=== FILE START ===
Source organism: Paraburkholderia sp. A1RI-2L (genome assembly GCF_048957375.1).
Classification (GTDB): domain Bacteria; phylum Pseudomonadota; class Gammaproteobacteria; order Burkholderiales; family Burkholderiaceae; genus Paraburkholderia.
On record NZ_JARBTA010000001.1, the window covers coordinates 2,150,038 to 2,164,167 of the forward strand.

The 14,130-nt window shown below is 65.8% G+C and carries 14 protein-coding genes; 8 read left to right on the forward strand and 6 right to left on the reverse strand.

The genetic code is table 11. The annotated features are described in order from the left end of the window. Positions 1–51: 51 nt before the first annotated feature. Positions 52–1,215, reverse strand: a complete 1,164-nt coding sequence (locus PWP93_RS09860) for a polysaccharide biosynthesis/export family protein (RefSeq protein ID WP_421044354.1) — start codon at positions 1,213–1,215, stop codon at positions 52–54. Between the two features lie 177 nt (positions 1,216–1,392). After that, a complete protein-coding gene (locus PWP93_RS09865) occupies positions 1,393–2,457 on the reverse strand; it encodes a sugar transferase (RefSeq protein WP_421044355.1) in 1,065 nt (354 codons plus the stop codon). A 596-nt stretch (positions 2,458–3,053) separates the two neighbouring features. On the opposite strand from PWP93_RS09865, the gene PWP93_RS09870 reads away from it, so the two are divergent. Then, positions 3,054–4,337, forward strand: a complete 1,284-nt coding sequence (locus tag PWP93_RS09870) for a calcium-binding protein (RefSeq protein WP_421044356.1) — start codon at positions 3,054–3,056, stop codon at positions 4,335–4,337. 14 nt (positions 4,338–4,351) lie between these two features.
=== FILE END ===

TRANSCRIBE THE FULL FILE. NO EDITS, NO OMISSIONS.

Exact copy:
Source organism: Paraburkholderia sp. A1RI-2L (genome assembly GCF_048957375.1).
Classification (GTDB): domain Bacteria; phylum Pseudomonadota; class Gammaproteobacteria; order Burkholderiales; family Burkholderiaceae; genus Paraburkholderia.
On record NZ_JARBTA010000001.1, the window covers coordinates 2,150,038 to 2,164,167 of the forward strand.

The 14,130-nt window shown below is 65.8% G+C and carries 14 protein-coding genes; 8 read left to right on the forward strand and 6 right to left on the reverse strand.

The genetic code is table 11. The annotated features are described in order from the left end of the window. Positions 1–51: 51 nt before the first annotated feature. Positions 52–1,215, reverse strand: a complete 1,164-nt coding sequence (locus PWP93_RS09860) for a polysaccharide biosynthesis/export family protein (RefSeq protein ID WP_421044354.1) — start codon at positions 1,213–1,215, stop codon at positions 52–54. Between the two features lie 177 nt (positions 1,216–1,392). After that, a complete protein-coding gene (locus PWP93_RS09865) occupies positions 1,393–2,457 on the reverse strand; it encodes a sugar transferase (RefSeq protein WP_421044355.1) in 1,065 nt (354 codons plus the stop codon). A 596-nt stretch (positions 2,458–3,053) separates the two neighbouring features. On the opposite strand from PWP93_RS09865, the gene PWP93_RS09870 reads away from it, so the two are divergent. Then, positions 3,054–4,337, forward strand: a complete 1,284-nt coding sequence (locus tag PWP93_RS09870) for a calcium-binding protein (RefSeq protein WP_421044356.1) — start codon at positions 3,054–3,056, stop codon at positions 4,335–4,337. 14 nt (positions 4,338–4,351) lie between these two features.